Ted Turner: War Is ‘Bad Business’


As the nation readies for war with Iraq, Ted Turner, vice chairman of AOL Time Warner and CNN founder, told attendees at CTIA 2003 here that he believes war is just bad business.

"We've got to spend all of this money to blow up Iraq, and then we've got to go out, rebuild it and pay for that, too. I mean it's really bad business--not to mention that a lot of people are going to get hurt," Turner said.

Turner took the stage during a keynote address by Thomas Wheeler, CTIA president and CEO. Wheeler responded to the media mogul's remarks by noting that the 1991 Persian Gulf War made history--along with a lot of money--for Turner and his CNN news network.

Turner acknowledged Wheeler's points but also emphasized that he now focuses most of his energy, time and money on philanthropy, which includes financial contributions to the United Nations and this week's donation of his $50,000 CTIA speaker's fee to the Nuclear Threat Initiative.

"War has been good to me from a financial standpoint, but I don't want money that way. I don't need blood money," he said. "I don't want to profit on the death and misery of other people. If it comes my way and it's the only way I can get it, I'll take it because what else could I do?"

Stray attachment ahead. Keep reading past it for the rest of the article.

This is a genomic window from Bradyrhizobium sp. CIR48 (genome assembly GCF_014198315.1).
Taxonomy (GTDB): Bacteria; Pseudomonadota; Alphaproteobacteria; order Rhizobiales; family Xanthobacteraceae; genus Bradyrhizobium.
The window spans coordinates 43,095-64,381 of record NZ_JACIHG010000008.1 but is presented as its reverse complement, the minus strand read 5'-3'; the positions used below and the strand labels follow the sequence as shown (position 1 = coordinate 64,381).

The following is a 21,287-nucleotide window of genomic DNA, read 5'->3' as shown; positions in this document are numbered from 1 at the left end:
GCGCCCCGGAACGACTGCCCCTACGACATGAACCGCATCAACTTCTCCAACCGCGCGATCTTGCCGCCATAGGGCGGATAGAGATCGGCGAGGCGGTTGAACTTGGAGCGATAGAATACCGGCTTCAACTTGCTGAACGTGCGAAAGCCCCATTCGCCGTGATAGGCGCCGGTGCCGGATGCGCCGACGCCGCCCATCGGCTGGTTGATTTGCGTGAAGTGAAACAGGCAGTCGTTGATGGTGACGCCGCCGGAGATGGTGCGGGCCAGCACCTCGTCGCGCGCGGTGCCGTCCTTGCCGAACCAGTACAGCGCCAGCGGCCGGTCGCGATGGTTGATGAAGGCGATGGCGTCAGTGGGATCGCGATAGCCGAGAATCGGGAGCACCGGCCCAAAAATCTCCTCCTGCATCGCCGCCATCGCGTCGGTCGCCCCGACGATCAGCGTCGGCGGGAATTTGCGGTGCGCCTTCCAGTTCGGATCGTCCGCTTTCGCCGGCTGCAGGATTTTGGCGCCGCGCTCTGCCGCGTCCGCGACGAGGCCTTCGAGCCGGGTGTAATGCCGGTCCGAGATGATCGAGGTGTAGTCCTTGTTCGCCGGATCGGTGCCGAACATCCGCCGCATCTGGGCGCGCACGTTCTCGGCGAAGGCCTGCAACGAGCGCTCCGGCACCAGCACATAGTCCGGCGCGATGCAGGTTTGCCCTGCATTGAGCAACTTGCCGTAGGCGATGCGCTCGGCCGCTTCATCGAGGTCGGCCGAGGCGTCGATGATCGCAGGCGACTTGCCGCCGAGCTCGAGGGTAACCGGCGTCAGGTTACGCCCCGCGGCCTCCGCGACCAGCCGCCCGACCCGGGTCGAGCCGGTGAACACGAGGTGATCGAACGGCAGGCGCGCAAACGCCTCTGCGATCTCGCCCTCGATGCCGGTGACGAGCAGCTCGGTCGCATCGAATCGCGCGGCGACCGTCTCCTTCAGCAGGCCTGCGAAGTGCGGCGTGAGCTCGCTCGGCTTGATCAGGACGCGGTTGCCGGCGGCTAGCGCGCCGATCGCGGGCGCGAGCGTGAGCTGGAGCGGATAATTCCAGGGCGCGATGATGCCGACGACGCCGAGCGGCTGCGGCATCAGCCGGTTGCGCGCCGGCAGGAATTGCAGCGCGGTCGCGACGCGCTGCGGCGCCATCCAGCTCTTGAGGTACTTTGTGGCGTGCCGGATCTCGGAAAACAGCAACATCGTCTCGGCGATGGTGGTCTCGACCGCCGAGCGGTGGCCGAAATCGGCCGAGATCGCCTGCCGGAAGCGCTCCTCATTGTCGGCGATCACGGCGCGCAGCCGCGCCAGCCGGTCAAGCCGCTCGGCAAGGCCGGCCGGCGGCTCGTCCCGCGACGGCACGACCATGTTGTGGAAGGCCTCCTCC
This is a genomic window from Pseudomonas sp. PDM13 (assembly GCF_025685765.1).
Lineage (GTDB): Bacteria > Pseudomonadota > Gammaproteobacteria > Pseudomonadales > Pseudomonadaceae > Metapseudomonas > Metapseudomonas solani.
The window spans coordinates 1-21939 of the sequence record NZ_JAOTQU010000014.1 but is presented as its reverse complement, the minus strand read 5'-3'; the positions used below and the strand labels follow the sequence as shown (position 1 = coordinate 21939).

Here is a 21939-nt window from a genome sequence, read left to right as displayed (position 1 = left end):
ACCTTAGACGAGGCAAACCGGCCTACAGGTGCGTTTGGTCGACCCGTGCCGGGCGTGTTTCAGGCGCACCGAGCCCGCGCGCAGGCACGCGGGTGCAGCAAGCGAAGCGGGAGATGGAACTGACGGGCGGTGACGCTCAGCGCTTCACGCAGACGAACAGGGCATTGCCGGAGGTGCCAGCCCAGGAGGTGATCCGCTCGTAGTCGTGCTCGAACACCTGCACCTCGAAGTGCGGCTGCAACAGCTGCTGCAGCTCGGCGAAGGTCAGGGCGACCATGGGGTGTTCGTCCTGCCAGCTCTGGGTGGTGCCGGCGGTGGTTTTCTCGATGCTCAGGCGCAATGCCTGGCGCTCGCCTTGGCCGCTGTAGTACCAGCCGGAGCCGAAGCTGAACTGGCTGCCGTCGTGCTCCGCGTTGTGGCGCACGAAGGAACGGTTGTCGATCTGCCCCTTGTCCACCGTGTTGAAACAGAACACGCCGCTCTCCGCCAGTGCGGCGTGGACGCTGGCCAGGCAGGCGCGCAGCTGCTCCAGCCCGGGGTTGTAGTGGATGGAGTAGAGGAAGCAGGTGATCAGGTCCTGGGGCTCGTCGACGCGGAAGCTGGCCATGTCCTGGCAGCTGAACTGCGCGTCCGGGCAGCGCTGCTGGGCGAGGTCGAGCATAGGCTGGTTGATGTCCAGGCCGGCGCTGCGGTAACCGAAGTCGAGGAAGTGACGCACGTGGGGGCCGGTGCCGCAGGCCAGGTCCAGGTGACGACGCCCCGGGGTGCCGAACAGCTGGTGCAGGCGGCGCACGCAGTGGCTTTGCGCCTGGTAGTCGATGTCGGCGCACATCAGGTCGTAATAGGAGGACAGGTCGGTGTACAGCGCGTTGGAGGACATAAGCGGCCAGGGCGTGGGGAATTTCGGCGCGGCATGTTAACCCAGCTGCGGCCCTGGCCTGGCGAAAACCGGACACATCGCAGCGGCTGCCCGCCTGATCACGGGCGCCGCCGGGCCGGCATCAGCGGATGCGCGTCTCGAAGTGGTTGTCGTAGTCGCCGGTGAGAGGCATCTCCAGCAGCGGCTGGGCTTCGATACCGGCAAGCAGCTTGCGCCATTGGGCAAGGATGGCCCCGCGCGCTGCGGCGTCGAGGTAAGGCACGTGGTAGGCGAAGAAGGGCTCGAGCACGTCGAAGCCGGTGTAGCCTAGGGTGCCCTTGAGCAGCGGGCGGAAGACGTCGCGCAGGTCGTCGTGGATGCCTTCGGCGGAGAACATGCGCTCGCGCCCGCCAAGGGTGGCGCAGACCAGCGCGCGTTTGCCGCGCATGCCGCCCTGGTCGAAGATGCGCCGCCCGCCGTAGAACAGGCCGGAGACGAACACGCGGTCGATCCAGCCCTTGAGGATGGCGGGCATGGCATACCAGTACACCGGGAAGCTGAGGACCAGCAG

Though still considering conquerors such as Alexander the Great as great leaders, Turner said he now works harder to emulate heroes of peace, such as Martin Luther King Jr. "I changed over from being a man of war to being a man of peace," Turner said. "I'm doing just the opposite of what our president is doing."

Turner was light-hearted and wry when discussing the mistakes he's made during his career. "You have to learn from your mistakes. I mean, for instance, if you ever have a chance to merge with AOL, stay away from it," he said.

Turner attributed the huge financial losses associated with the merger of Time Warner and AOL to bad timing and other unfortunate circumstances, namely the complexity of combing through too many lines of business. However, he also told Wheeler he would probably remain an AOL board member "a bit longer" but would make a final decision after a Thursday meeting this week in New York. "I'd kind of hate to leave them, you know, right as the war is getting started," Turner said. "Who knows? The war might spread. They might need me there. I don't know what for, but I'm good when things are bad. I don't run."